From the peak of its ponderous stepped gable to the rustication of its limestone basement, the Harnischfeger House’s angular, heavyset look creates a strong contrast to the Frederick Pabst Mansion (MI101). Its exterior has German-style half-timbering in the twin west gables and a theatrically stepped brick gable with shadowy niches and tile copings on the front. The unusual corner turret rests on exposed brick vaulting that springs from freestanding polygonal columns. Two stalwart medieval stone figures of knights, bedecked in battle armor and hugging their broad-swords, support the roof of the upper front loggia. These martial figures represent the family name, which means “armor polisher.” Today, the Harnischfeger House sits beside a vacant lot, but W. Wisconsin Avenue (then Grand Avenue) was once one of the Milwaukee’s most eminent boulevards, lined with the ostentatious mansions of industrialists. Henry Harnischfeger was a founding partner, in the late 1880s, of an overhead crane manufacturing company.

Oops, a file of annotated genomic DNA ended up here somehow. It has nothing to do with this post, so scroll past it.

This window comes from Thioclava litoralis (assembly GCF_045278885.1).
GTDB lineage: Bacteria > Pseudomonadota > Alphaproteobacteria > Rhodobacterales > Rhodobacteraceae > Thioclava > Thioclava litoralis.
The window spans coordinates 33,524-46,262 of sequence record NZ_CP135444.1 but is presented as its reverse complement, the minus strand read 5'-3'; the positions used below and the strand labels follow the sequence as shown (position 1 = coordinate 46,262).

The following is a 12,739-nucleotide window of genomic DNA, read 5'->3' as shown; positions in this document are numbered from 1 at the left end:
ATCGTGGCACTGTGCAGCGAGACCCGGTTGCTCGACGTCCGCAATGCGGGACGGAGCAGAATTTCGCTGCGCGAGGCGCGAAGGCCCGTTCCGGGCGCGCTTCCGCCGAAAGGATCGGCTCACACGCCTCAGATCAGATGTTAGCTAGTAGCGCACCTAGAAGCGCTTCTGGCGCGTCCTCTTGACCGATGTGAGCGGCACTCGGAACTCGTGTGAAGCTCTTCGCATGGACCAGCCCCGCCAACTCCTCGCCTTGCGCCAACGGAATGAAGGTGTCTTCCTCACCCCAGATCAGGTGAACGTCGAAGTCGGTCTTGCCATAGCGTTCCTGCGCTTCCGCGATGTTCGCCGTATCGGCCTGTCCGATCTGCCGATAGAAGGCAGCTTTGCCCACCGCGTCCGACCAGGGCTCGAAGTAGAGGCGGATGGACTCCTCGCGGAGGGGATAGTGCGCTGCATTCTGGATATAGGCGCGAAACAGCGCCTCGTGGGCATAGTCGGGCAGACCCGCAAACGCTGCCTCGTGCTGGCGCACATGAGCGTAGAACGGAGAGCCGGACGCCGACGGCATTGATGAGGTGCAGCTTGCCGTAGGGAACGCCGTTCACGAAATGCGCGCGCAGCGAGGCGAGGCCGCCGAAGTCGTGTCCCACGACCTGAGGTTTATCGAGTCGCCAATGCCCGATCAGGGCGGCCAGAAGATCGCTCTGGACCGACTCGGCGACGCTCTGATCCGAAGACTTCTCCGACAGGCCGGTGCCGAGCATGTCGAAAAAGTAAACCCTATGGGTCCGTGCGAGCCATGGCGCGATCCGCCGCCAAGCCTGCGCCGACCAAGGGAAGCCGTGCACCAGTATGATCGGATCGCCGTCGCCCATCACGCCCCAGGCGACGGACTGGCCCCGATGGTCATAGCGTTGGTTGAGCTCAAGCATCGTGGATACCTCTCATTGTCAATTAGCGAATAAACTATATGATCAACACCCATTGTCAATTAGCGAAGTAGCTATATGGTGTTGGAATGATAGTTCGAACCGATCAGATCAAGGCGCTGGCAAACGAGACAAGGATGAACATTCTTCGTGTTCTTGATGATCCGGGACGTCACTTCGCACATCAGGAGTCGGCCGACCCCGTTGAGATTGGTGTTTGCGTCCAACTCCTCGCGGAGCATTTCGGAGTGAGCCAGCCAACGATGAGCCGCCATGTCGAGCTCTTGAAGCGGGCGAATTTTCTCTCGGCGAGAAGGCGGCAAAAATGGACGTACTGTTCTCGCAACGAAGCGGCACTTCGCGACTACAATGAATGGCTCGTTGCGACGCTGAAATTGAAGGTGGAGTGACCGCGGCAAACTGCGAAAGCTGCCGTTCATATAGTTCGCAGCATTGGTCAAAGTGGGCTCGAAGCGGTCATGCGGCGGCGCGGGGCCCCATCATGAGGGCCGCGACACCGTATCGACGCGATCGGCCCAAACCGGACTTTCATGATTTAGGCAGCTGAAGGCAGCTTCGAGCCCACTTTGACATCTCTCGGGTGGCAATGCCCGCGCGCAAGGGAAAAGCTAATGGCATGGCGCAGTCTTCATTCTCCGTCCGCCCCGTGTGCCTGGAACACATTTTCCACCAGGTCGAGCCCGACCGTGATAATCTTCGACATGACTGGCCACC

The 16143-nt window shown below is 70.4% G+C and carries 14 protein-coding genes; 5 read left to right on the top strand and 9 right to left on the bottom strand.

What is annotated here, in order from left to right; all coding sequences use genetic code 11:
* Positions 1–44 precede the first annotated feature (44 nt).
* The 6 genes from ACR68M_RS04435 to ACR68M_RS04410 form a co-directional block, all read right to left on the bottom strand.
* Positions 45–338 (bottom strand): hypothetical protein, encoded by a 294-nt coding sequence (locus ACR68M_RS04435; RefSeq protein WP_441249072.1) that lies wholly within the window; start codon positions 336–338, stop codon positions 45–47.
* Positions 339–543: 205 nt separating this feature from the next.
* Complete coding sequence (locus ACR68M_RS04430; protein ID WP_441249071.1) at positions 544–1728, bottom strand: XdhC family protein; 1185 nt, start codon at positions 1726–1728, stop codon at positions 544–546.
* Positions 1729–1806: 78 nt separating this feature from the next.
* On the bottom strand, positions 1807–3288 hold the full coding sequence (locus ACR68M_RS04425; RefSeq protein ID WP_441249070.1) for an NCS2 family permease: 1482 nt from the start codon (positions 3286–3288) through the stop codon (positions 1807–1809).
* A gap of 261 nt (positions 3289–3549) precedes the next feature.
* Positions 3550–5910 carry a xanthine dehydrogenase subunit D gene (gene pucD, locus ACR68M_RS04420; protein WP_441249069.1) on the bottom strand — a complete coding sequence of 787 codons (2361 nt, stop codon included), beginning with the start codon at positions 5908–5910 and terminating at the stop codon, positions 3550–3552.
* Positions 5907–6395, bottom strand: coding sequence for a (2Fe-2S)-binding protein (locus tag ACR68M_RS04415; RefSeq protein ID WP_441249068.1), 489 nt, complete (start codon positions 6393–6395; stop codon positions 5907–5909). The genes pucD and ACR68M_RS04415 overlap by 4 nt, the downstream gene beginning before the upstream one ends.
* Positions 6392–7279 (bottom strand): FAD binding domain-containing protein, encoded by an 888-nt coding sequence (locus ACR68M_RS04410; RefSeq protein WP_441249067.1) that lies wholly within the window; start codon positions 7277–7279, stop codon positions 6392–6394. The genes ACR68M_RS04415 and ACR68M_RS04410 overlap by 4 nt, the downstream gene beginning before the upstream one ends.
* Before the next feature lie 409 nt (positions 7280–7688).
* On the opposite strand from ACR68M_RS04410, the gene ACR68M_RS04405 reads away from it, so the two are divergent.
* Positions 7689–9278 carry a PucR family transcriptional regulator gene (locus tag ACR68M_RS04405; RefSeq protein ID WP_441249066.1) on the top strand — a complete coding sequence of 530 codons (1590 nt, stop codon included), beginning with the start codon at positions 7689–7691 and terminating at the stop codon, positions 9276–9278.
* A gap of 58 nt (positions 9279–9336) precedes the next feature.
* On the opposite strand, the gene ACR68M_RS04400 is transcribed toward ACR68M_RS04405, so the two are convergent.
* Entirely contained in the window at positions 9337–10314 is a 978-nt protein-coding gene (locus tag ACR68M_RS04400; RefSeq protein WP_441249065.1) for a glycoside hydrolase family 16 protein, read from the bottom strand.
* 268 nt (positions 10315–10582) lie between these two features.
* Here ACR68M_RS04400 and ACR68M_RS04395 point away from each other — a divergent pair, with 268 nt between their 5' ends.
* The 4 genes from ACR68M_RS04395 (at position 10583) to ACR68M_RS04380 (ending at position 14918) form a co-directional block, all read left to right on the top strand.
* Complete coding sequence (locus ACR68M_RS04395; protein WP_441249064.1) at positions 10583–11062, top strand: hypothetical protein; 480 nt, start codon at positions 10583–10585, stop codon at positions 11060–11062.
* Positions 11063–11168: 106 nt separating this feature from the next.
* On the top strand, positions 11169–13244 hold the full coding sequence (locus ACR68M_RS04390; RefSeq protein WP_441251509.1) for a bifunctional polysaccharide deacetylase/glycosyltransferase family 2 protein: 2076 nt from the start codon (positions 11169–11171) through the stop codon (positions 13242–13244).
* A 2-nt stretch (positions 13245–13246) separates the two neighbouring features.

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Henry and Marie Harnischfeger House
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